Expat Advice: Culture Shock in
Samara, Costa Rica
What is the name of the city or town that you are reporting on?
Did you receive any cross-cultural training for your move abroad? If yes, was it before or after the move?
No, We only researched the country on the internet. We then took an extended vacation to the areas we wanted to explore. We ultimately purchased properties in both Carrillo and Samara. This was in 2004.
Moving to Costa Rica soon?
Choosing an expat health insurance provider is an important decision. Take a minute to get a quote from our trusted expat health insurance partner, CIGNA. Sponsored by CIGNA.
If they speak another language in your new country, do you speak the language? If yes, did you learn the language before you moved or while abroad? If no, are you planning to learn the language?
Yes, to a degree.. The language they speak in Costa Rica is Spanish. I had some very rudimentary Spanish language skills that I had received through a class where I worked, prior to leaving
Were you worried or concerned about culture shock before you moved abroad?
My wife and I are a bit adventurous and were somewhat surprised concerning some cultural differences. We did worry a bit partly because we had heard some negatives just prior to our move. We learned though that by trying to embrace the culture and become a part of it along with treating people like they were important, rather than acting like we were above them. That we were not only accepted but never had a problem during our entire 4 year venture there.
How significant was the culture shock you experienced when you moved abroad?
We were surprised and delighted in the hospitality. We have never seen the type of efforts to help ones neighbor displayed in the U.S.A. that we saw regularly there. We noticed that people had a hard time getting to work on Mondays. That was somewhat discouraging, but Sunday was their day to play. the people there work very hard and long hours every day of the week in order to survive. Other things of note, were that many businesses closed for lunch and nationally people received their vacations during the weeks of Christmas and Easter. They also quit selling alcohol over the weekend at this time. A clever item was the dunking of your thumb in purple ink after you voted. Something they should do here..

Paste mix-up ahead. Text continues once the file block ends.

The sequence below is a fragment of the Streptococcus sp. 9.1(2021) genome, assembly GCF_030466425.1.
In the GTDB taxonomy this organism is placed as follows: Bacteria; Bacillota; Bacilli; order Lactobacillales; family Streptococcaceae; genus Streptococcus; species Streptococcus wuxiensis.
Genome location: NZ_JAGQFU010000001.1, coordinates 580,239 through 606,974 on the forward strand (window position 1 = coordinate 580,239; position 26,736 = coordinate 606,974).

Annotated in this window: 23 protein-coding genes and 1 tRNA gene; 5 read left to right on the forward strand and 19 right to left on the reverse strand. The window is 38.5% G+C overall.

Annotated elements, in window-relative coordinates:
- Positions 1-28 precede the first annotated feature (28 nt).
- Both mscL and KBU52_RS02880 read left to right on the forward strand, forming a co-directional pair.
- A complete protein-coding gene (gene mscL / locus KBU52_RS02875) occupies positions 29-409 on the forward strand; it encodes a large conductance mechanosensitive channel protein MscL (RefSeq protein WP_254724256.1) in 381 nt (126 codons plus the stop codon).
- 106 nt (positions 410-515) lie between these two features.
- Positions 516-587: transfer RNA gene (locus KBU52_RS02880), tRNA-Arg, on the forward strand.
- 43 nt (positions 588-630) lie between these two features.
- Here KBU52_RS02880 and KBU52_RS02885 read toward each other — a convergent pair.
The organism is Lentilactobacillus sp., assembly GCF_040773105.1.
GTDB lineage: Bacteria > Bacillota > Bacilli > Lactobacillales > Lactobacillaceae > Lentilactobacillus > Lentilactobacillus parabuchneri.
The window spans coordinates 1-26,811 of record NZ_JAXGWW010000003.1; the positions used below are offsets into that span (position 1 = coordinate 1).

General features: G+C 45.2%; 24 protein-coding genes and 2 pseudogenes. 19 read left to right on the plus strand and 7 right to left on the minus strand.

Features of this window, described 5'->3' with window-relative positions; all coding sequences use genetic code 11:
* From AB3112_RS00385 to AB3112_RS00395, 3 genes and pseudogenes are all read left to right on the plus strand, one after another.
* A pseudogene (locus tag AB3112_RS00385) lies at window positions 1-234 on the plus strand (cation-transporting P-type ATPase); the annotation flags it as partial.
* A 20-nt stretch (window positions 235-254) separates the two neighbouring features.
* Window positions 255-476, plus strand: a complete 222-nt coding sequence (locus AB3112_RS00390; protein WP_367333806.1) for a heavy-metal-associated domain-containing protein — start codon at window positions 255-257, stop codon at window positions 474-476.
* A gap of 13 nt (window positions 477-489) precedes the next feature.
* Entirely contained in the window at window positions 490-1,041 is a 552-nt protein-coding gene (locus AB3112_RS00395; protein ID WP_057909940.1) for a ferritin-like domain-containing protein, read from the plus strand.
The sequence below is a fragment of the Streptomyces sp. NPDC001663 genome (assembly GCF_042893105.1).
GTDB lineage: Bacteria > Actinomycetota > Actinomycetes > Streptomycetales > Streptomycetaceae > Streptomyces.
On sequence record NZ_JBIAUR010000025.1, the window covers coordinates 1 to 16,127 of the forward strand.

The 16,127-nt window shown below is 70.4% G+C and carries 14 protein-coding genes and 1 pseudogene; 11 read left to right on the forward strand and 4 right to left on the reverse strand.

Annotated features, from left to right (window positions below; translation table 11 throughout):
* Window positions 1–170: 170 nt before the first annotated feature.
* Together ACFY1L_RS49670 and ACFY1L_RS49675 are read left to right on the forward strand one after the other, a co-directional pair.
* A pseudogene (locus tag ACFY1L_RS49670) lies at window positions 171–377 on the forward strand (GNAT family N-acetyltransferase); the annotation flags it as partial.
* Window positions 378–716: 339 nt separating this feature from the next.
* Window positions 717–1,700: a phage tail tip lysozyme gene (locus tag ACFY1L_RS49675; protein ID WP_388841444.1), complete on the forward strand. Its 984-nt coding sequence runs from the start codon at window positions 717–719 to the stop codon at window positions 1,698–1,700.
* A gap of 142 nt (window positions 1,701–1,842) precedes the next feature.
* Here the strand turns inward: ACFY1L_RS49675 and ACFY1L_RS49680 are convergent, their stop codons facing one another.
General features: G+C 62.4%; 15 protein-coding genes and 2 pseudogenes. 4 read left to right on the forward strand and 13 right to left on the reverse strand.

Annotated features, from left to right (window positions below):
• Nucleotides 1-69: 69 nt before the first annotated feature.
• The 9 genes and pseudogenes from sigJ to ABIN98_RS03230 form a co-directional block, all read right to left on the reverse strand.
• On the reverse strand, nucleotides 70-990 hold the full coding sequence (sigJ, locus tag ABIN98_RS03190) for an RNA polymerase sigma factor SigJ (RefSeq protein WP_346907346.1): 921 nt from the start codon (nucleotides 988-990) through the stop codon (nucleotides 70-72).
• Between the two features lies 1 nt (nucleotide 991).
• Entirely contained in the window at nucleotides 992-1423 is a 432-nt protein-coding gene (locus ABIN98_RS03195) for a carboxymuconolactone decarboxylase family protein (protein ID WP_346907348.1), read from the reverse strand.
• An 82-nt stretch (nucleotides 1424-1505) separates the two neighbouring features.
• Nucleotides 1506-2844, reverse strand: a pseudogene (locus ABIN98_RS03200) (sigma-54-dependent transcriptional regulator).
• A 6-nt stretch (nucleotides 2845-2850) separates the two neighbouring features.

Expats often talk about going through the "stages of culture shock." Examples include the honeymoon phase, the irritation-to-anger stage, the rejection of the culture stage, and the cultural adjustment phase. Do you feel like you went through these or any other stages as you settled into the new culture?
Yes, we went through some of this. I remember going through the honeymoon. We were lucky to live upstairs with a wonderful couple who were in their sixty's who grew up there . They continually offered us their guidance and help in establishing ourselves. We had a wonderful attorney who also was of great help. We were only angered by some of the driving efforts along with the lack of maintenance on some bridges. But never rejected the culture. We were forced back to the United states due to medical problems.
What, if any, were some of the changes you noticed in yourself that might have been caused by culture shock? These might include things such as anger, depression, anxiety, increased eating or drinking, frustration, homesickness, etc.
The only thing I remember that I did feel was that I needed to use my head more when I was living there. They don't have all the safeties in place in Costa Rica that they do here in the U.S. to prevent people from getting themselves in trouble. It kind of reminded me of what it was like when I was growing up when I think we had a few more freedoms.
What are some things you appreciate most about the new culture?
What I really enjoyed, was the personal relationships that we established. I had many Tico friends that felt comfortable stopping by our home to visit. One friend threw a surprise birthday party for me.
I also found it amazing that when we arrived, we found ourselves without money due to a bank screw up and our attorney right away offered us a couple thousand dollars till our money showed up.
Many more times, if we didn't have money on hand for something, business owners told us to pay them when we returned next. You don't see that happening in the states.
What are the most challenging aspects of the new culture?
I think that banking can be a challenge and setting up insurance along with other services such as your electric, phone and internet services.
Did you "commit" any embarrassing or humorous cultural blunders? If you did and you'd like to share them, please do tell!
On one occasion we had traveled to San Jose to see our attorney and were lost. When we spoke to the doorman of what we thought was his office building we could see that whoever he was speaking to on the phone he was describing us as being dressed very trashy, as we were not wearing business attire. We were dressed in jeans and t-shirts. Most people dress in business attire in the city.
Do you have any advice or thoughts about culture shock you would like to share?
I think that one of the best things you can do is to immerse yourself into the culture and embrace it. Learn its subtleties and grow with it. Just as you wouldn't want someone from another county coming to your doorstep to impose their culture on you. You shouldn't expect people of another to want to have you impose yours on them. If you are interested, I have a really fun website sharing the driving experiences of Costa Rica at ( http://www.squidoo.com/costa-rica-insights ). I think you will enjoy it.
More Expat Advice about Culture Shock in Costa Rica